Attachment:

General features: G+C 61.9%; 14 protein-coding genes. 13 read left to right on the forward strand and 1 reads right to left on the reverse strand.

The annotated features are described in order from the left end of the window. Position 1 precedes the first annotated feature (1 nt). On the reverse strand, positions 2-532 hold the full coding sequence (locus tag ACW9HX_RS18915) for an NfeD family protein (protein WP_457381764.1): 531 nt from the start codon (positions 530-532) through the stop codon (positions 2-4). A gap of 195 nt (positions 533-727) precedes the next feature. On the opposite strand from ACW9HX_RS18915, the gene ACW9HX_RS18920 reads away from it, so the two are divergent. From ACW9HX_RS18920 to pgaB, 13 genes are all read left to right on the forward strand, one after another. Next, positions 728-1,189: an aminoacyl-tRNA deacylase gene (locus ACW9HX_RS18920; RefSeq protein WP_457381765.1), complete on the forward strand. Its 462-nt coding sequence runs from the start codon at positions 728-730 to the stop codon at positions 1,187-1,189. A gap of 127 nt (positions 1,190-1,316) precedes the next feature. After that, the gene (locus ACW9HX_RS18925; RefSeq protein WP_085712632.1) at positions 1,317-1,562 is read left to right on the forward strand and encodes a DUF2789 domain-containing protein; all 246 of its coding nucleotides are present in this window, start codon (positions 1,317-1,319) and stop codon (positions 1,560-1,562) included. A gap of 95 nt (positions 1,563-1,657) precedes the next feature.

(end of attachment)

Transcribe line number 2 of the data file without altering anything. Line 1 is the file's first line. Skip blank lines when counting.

The annotated features are described in order from the left end of the window. Position 1 precedes the first annotated feature (1 nt). On the reverse strand, positions 2-532 hold the full coding sequence (locus tag ACW9HX_RS18915) for an NfeD family protein (protein WP_457381764.1): 531 nt from the start codon (positions 530-532) through the stop codon (positions 2-4). A gap of 195 nt (positions 533-727) precedes the next feature. On the opposite strand from ACW9HX_RS18915, the gene ACW9HX_RS18920 reads away from it, so the two are divergent. From ACW9HX_RS18920 to pgaB, 13 genes are all read left to right on the forward strand, one after another. Next, positions 728-1,189: an aminoacyl-tRNA deacylase gene (locus ACW9HX_RS18920; RefSeq protein WP_457381765.1), complete on the forward strand. Its 462-nt coding sequence runs from the start codon at positions 728-730 to the stop codon at positions 1,187-1,189. A gap of 127 nt (positions 1,190-1,316) precedes the next feature. After that, the gene (locus ACW9HX_RS18925; RefSeq protein WP_085712632.1) at positions 1,317-1,562 is read left to right on the forward strand and encodes a DUF2789 domain-containing protein; all 246 of its coding nucleotides are present in this window, start codon (positions 1,317-1,319) and stop codon (positions 1,560-1,562) included. A gap of 95 nt (positions 1,563-1,657) precedes the next feature.